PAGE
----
A new Android security tool from Google will periodically check for threats, but not the ones you've been hearing about lately.
Google is adding another layer of security to Android by periodically checking users’ Google Play Store apps for malware.
The new malware scanner in Android is an extension of Google’s “Verify Apps” tool, which in the past has only scanned apps from outside of Google Play, and only upon installation. The updated version will perform routine checks even after an app is installed, regardless of where it came from. If the scanner detects an app that’s potentially harmful, users will see a warning and an option to remove the offending app.
Google already scans apps before letting them into the Google Play Store, using a tool called “Bouncer.” But Bouncer doesn’t exist on users’ devices, and doesn’t scan apps that users have installed already. It’s also not foolproof, for a variety of reasons. With the new malware scanner, Google can keep a closer eye on apps that users are actually running on their phones and tablets.
In an interview, Android security head Adrian Ludwig said not to expect any significant impact on system resources. The scanner will be triggered by behaviors that are potentially harmful, such as premium text messages and root access, but otherwise will check in every couple days or so. “It’s very, very lightweight, and not something we’d ever expect a user to interact with,” Ludwig said.
Ludwig wouldn’t say how many users have been infected by malware through Google Play Store apps in the past, and said that any data from the malware scanner rollout is still too preliminary to share. But he did say that for apps outside of Google Play, users only installed them 0.18 percent of the time after being warned about potentially malicious behavior. Google expects that most users will never come across a warning.
It’s worth noting that many of the questionable Android apps that have made headlines recently would not fall under the malware scanner’s purview, because Google doesn’t view these apps as harmful to users.
For instance, Virus Shield, a $4 app that purported to wipe out security threats but actually did nothing, would not be detected by Google’s Verify Apps tool. Although Virus Shield was a scam, the app itself didn’t cause any further harm once users had purchased it. (Google has removed Virus Shield from the Play Store, and users can request refunds in these kinds of situations.)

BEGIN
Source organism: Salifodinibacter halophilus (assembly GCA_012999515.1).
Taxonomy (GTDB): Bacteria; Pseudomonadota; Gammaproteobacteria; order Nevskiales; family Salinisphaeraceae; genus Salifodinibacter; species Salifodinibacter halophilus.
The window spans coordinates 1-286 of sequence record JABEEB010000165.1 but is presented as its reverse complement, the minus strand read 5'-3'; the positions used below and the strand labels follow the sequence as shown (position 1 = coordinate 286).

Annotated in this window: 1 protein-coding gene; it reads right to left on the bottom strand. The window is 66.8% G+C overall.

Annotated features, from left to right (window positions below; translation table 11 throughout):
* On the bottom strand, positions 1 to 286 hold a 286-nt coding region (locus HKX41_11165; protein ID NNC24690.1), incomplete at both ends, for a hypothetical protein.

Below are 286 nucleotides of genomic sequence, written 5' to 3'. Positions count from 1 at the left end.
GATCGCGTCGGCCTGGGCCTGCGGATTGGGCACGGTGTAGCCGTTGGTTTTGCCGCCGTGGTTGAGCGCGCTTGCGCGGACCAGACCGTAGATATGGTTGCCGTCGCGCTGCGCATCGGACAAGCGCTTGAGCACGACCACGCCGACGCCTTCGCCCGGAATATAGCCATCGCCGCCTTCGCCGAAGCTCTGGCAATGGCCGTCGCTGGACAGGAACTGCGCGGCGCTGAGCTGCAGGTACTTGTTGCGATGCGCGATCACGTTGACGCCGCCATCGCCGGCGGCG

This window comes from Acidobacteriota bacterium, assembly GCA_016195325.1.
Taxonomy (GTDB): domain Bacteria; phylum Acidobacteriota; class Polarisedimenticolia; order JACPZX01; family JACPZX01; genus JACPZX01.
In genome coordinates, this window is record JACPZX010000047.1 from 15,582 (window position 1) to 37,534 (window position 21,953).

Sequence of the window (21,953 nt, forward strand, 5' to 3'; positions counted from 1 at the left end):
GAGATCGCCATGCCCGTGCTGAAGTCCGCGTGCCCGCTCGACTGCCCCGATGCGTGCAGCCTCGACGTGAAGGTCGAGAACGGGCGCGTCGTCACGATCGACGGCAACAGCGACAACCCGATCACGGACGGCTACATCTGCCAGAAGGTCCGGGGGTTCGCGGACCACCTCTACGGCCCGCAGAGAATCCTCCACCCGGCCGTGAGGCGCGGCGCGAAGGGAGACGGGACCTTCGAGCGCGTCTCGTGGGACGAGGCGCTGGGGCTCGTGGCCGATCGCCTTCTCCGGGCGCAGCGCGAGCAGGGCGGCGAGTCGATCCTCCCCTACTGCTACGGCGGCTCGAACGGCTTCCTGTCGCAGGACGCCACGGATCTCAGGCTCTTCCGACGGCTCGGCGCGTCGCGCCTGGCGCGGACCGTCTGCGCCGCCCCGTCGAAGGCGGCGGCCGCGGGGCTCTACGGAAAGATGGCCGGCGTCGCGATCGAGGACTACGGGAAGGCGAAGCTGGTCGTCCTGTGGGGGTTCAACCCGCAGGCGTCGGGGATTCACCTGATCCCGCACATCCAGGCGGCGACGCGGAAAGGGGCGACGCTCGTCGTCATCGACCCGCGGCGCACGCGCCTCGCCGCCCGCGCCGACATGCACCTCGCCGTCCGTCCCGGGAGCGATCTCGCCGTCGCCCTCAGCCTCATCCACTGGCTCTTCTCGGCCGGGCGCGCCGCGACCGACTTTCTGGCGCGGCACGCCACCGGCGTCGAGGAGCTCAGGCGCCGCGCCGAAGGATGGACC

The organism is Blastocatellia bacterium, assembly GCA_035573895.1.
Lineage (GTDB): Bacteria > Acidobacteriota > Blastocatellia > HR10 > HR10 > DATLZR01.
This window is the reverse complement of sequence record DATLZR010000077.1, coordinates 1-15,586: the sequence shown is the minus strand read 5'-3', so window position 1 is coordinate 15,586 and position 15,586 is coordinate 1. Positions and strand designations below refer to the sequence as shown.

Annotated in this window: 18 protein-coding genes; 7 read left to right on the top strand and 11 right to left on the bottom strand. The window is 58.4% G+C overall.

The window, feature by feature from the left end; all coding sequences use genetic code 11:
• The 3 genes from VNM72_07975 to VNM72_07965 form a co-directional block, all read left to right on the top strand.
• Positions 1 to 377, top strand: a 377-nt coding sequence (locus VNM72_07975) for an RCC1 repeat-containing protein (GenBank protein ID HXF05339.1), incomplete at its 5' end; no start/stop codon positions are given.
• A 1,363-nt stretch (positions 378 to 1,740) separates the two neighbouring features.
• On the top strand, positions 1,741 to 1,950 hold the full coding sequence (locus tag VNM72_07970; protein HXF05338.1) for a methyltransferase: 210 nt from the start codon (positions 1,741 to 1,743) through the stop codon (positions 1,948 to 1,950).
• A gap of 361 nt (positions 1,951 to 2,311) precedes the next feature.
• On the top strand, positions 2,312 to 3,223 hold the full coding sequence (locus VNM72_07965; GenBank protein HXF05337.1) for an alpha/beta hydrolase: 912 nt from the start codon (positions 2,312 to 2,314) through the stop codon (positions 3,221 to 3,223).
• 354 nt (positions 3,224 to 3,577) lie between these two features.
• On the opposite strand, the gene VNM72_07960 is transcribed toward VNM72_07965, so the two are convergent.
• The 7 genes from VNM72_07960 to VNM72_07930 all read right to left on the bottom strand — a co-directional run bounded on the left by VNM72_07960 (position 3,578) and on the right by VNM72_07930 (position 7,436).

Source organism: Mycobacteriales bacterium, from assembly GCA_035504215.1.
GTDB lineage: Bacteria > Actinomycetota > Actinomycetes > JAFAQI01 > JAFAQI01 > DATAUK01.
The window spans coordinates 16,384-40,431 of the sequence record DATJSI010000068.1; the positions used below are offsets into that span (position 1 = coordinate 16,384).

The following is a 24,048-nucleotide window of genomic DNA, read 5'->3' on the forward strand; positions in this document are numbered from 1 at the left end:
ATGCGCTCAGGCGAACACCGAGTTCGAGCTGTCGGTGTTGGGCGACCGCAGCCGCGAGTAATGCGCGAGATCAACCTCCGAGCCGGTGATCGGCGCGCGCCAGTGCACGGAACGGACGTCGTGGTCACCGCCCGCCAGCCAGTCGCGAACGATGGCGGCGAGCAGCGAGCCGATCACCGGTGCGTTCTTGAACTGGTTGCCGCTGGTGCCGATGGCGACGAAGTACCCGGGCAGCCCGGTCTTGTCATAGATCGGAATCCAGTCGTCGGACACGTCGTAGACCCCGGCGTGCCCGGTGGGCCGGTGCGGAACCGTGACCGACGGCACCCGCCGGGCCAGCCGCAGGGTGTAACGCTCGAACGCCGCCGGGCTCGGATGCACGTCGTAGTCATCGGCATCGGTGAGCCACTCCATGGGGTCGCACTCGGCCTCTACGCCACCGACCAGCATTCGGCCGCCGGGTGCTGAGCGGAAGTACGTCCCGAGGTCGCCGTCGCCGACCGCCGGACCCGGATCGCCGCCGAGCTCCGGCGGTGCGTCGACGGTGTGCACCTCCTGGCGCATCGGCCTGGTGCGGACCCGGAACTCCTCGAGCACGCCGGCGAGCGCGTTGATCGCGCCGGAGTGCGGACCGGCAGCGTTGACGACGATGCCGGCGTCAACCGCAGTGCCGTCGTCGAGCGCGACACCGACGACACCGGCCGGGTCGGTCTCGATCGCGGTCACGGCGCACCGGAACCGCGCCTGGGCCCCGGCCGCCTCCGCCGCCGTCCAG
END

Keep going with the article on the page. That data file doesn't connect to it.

Verify Apps also wouldn’t have picked up on Google Play Store apps that are secretly mining Litecoins and Dogecoins on users’ devices. Two such apps were discovered this week by security firm TrendMicro, and they’ve since been removed from the Google Play Store.
The issue in that case appeared to be that the apps weren’t disclosing their behavior, but Ludwig defended cryptocurrency mining in general as a potential business model for developers. “I think cryptocurrency is an extraordinarily good example of innovation happening that could not happen on a platform that blocks first and allows later,” Ludwig said. He added that the industry will have to think about how to disclose and implement cryptocurrency mining, and some of those practices may not be appropriate for Google Play, but he defended Android’s ability to let developers experiment.
Google’s attitude toward what constitutes malware underscores the divide between the company and third-party security firms, who sell their own apps to combat threats on Android. As another example, a popular flashlight app that secretly tracked users’ locations and sold the info to ad networks would probably not be flagged by Verify Apps, but many third-party tools will detect such behavior and send a warning to users.
While security firms do tend to overstate Android security risks — particularly by pointing out obscure apps or apps from outside of Google Play — they also offer a level of protection that Android on its own does not. (Google, for what it’s worth, sees the availability of these tools as a benefit of Android.)
Verify Apps is part of Google Play Services, which means users don’t have to do anything to add it to their devices. It’s enabled by default, but users can disable it by going to Google Settings > Verify Apps or Settings > Security > Verify Apps, depending on the Android version. The new malware scanner is rolling out gradually, and will be available on devices running Android 2.2 or higher.